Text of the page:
Space life science teams are still studying the effects of space on the human body using the astronauts as guinea pigs. As part of the current intake of astronauts, ESA plans to explore the possibility of flying people with certain physical limitations such as short stature or lower leg problems.

De Winne says that since his days as a trainee astronaut, a lot has changed.

“When I joined ESA, the training was very much theory-based,” De Winne recalls. “But that wouldn’t work today. The space station has become so big and there is such a big variety of tasks that we need to focus on skills training, to teach the astronauts how to perform the task rather than to learn the knowledge behind it.”

Life-sized mock-ups, robotic simulators, and software programmes have replaced PowerPoint presentations. A giant swimming pool simulates the weightless environment. The astronauts, fully attired, conduct mock spacewalks, attending to mock space hardware that is made neutrally buoyant in water (neither sinking nor floating) with weights and floating devices.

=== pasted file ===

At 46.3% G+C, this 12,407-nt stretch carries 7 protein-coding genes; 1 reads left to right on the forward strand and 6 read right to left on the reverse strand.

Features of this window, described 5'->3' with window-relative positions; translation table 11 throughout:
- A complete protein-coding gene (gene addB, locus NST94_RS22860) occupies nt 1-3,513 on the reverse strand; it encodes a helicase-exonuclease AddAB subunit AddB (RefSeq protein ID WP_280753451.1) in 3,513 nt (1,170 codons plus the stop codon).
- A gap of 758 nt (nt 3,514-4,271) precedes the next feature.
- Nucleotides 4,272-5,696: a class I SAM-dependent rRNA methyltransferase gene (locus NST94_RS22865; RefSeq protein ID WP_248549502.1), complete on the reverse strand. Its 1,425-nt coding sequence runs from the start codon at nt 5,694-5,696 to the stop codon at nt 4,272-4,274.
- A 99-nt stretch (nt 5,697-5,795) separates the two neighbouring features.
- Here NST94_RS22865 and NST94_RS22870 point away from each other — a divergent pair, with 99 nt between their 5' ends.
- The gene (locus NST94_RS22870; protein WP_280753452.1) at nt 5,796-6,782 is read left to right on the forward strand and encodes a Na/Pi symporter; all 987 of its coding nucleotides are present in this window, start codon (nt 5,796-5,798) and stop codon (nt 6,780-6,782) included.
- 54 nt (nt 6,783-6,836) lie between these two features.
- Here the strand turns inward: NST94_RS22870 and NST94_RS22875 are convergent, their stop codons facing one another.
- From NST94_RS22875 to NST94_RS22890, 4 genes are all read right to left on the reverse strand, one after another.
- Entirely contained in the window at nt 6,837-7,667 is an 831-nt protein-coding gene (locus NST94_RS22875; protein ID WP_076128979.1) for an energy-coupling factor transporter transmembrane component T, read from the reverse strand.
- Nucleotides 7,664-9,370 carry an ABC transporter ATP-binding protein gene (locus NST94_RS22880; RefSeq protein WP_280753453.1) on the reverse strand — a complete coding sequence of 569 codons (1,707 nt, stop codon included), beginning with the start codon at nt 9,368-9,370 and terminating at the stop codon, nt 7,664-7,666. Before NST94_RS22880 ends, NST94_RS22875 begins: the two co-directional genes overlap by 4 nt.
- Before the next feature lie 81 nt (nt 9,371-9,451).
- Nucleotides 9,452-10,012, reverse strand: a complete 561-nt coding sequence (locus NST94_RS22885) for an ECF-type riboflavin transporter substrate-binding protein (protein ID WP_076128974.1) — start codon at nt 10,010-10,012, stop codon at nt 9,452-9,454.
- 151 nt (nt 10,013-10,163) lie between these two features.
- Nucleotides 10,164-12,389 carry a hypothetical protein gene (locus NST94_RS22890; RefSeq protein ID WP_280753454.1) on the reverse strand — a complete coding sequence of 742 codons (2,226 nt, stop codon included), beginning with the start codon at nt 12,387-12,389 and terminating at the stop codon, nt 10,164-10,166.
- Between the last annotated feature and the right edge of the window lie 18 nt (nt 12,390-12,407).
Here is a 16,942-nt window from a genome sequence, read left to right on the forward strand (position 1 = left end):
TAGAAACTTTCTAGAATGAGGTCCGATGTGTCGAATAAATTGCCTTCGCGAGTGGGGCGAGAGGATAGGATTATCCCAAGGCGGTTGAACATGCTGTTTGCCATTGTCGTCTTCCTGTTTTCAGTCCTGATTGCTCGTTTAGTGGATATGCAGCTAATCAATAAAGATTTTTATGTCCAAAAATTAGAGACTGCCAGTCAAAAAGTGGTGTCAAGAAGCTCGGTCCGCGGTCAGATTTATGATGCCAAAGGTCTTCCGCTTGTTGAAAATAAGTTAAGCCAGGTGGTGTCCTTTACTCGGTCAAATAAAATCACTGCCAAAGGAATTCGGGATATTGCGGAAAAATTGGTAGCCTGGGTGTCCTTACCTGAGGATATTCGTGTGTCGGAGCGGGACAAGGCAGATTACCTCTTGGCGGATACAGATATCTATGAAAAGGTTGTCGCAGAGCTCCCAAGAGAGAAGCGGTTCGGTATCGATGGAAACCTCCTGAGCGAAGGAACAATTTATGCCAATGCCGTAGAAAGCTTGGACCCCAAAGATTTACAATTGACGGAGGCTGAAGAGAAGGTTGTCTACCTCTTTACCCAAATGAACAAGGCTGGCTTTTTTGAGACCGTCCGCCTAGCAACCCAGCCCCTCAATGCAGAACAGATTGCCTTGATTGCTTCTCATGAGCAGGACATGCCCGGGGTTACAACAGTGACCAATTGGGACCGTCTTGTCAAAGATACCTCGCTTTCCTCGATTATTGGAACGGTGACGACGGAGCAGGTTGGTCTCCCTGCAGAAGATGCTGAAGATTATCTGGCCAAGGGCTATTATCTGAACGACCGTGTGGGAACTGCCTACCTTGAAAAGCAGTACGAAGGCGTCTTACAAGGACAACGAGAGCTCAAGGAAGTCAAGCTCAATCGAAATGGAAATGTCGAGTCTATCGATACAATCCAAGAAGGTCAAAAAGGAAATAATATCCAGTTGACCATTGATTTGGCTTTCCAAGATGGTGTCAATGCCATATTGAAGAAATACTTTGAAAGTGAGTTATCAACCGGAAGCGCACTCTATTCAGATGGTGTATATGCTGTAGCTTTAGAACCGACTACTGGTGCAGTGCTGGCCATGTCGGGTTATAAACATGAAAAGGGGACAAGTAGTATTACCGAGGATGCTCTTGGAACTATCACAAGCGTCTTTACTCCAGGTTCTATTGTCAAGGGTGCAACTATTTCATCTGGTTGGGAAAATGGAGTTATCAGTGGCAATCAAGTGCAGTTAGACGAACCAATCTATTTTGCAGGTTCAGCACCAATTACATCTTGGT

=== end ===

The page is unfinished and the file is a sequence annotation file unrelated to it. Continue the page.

The training, De Winne says is as close to reality as one can get on the ground and continues once the astronaut reaches the space station.

“We are moving more and more into video support and on-board training for astronauts in orbit,” says De Winne. “If we were to train the astronaut for every single task that he or she would have to carry out, the ground-based training would take five years.”

During the basic 12-month training, the astronaut trainees also spend a few weeks in a cave system on the Italian island of Sardinia learning how to cope with isolation or exploring simulated Martian rocks on the Spanish island of Lanzarote.

“For me, personally, the most challenging part of the training was learning the Russian language,” De Winne says. “As an engineer and a test pilot, language skills might not be your particular strength. So, learning a new language that you have never spoken before at the age of 40 certainly wasn’t easy.”

De Winne says that the space agencies are currently deciding how much the training methods will have to change ahead of the anticipated lunar landings. In every case, lunar explorers will first have to serve their time at the International Space Station, which will continue to be permanently inhabited at least until 2030.

Astronaut applications open on 31 March and end on 28 May 2021.